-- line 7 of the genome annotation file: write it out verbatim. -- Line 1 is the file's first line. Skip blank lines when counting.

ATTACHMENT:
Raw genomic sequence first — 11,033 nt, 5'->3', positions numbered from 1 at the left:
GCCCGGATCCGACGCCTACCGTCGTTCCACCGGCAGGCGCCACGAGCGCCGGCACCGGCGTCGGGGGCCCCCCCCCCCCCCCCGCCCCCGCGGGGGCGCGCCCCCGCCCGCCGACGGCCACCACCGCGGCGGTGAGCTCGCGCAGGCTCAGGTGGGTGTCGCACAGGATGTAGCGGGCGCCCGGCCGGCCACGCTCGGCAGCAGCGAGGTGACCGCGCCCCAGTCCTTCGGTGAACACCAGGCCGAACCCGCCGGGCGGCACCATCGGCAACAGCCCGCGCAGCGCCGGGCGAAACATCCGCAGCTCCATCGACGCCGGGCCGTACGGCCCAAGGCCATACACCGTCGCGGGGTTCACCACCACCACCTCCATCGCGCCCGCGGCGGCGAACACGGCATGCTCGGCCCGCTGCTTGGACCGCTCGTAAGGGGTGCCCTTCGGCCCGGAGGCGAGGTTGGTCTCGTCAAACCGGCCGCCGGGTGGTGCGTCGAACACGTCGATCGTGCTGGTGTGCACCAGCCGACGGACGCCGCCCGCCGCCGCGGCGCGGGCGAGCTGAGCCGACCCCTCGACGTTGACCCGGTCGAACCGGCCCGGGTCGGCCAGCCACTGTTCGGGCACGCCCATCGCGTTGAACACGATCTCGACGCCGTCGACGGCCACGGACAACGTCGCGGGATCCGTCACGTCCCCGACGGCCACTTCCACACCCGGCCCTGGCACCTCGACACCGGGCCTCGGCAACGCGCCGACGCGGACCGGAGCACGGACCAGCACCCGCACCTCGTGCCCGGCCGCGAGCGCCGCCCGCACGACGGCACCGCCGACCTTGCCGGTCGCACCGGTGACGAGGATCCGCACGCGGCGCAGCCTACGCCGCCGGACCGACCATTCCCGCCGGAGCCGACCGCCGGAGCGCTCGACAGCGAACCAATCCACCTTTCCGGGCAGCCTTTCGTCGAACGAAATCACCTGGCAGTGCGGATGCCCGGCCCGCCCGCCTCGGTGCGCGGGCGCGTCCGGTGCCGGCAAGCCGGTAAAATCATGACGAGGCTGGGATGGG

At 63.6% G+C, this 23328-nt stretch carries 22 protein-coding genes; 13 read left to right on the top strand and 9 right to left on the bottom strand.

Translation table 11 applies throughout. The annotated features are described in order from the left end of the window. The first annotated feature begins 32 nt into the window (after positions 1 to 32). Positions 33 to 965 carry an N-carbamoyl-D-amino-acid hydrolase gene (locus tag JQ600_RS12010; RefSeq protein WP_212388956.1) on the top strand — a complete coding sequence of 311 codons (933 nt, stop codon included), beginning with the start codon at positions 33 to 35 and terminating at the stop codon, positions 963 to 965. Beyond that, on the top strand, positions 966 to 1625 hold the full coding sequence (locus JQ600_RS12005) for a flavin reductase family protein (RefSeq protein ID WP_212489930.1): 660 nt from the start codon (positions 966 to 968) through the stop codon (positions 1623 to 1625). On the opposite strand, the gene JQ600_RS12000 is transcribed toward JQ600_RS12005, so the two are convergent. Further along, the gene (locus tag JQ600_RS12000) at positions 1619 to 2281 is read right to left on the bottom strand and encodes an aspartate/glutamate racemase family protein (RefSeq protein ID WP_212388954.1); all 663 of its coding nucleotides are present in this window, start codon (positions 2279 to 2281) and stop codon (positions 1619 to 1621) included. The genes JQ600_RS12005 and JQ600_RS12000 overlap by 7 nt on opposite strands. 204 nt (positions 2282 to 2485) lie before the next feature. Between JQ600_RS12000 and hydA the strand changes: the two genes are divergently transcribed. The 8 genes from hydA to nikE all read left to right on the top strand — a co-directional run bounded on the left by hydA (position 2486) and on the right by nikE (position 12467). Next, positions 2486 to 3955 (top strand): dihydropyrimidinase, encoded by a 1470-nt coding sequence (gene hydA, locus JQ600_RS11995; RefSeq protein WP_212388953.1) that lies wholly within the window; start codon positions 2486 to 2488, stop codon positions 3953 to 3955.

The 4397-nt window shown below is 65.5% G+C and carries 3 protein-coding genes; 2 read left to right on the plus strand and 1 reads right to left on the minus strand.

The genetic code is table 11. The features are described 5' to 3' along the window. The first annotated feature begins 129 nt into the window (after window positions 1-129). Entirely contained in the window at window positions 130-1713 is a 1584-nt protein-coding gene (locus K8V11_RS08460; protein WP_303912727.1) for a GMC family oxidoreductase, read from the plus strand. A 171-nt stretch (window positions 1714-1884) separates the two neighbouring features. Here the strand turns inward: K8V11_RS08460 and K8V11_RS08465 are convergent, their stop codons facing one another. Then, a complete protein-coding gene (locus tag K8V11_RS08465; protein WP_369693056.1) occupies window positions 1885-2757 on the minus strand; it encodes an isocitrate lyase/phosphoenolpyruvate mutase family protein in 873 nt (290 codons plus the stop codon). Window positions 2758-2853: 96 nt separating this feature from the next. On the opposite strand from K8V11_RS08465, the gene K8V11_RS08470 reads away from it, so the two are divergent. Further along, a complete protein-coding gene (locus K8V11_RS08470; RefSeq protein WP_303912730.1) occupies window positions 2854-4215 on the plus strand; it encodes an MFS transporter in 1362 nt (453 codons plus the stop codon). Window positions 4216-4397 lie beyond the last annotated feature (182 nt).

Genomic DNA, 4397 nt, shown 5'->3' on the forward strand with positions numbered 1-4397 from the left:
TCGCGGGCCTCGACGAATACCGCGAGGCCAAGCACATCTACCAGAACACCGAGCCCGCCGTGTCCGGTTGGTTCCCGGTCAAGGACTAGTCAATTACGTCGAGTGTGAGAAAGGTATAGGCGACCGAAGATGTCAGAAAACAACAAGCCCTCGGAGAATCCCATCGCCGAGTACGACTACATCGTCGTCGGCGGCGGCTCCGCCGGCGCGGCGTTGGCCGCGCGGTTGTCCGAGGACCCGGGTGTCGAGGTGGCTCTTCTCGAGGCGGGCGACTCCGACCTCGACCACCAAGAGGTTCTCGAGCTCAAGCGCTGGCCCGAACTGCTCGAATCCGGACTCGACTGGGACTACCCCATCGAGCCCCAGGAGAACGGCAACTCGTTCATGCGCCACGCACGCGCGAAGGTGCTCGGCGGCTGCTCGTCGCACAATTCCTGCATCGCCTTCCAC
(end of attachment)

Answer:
Genomic DNA, 4397 nt, shown 5'->3' on the forward strand with positions numbered 1-4397 from the left: